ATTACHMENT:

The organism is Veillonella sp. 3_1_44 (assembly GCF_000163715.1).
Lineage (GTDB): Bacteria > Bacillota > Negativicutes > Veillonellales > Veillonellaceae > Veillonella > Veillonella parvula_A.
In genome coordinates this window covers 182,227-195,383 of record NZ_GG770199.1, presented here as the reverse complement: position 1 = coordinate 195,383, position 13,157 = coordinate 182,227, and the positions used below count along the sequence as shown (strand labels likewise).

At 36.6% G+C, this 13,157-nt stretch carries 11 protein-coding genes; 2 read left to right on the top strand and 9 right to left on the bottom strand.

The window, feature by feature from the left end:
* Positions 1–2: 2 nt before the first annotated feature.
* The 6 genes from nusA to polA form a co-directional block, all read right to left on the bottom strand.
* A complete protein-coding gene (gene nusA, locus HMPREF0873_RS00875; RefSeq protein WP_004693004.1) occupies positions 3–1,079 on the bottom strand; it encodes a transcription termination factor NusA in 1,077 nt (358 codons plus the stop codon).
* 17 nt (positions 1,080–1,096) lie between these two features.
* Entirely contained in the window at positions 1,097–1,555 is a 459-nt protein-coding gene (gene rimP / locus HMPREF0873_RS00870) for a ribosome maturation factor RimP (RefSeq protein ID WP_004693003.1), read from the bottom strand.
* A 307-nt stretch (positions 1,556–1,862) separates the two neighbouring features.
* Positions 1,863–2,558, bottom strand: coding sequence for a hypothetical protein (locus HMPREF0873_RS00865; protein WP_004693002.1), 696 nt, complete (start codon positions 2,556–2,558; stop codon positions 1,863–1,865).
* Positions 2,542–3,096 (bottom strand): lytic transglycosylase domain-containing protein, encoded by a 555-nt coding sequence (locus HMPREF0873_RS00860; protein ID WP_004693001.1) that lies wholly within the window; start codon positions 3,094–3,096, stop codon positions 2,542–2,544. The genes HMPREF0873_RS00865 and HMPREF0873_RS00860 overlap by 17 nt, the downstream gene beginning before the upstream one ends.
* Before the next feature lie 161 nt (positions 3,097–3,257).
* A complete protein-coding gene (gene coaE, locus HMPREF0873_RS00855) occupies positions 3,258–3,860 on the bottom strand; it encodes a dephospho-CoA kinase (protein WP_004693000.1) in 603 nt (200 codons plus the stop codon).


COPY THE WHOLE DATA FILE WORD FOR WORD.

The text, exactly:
The organism is Veillonella sp. 3_1_44 (assembly GCF_000163715.1).
Lineage (GTDB): Bacteria > Bacillota > Negativicutes > Veillonellales > Veillonellaceae > Veillonella > Veillonella parvula_A.
In genome coordinates this window covers 182,227-195,383 of record NZ_GG770199.1, presented here as the reverse complement: position 1 = coordinate 195,383, position 13,157 = coordinate 182,227, and the positions used below count along the sequence as shown (strand labels likewise).

At 36.6% G+C, this 13,157-nt stretch carries 11 protein-coding genes; 2 read left to right on the top strand and 9 right to left on the bottom strand.

The window, feature by feature from the left end:
* Positions 1–2: 2 nt before the first annotated feature.
* The 6 genes from nusA to polA form a co-directional block, all read right to left on the bottom strand.
* A complete protein-coding gene (gene nusA, locus HMPREF0873_RS00875; RefSeq protein WP_004693004.1) occupies positions 3–1,079 on the bottom strand; it encodes a transcription termination factor NusA in 1,077 nt (358 codons plus the stop codon).
* 17 nt (positions 1,080–1,096) lie between these two features.
* Entirely contained in the window at positions 1,097–1,555 is a 459-nt protein-coding gene (gene rimP / locus HMPREF0873_RS00870) for a ribosome maturation factor RimP (RefSeq protein ID WP_004693003.1), read from the bottom strand.
* A 307-nt stretch (positions 1,556–1,862) separates the two neighbouring features.
* Positions 1,863–2,558, bottom strand: coding sequence for a hypothetical protein (locus HMPREF0873_RS00865; protein WP_004693002.1), 696 nt, complete (start codon positions 2,556–2,558; stop codon positions 1,863–1,865).
* Positions 2,542–3,096 (bottom strand): lytic transglycosylase domain-containing protein, encoded by a 555-nt coding sequence (locus HMPREF0873_RS00860; protein ID WP_004693001.1) that lies wholly within the window; start codon positions 3,094–3,096, stop codon positions 2,542–2,544. The genes HMPREF0873_RS00865 and HMPREF0873_RS00860 overlap by 17 nt, the downstream gene beginning before the upstream one ends.
* Before the next feature lie 161 nt (positions 3,097–3,257).
* A complete protein-coding gene (gene coaE, locus HMPREF0873_RS00855) occupies positions 3,258–3,860 on the bottom strand; it encodes a dephospho-CoA kinase (protein WP_004693000.1) in 603 nt (200 codons plus the stop codon).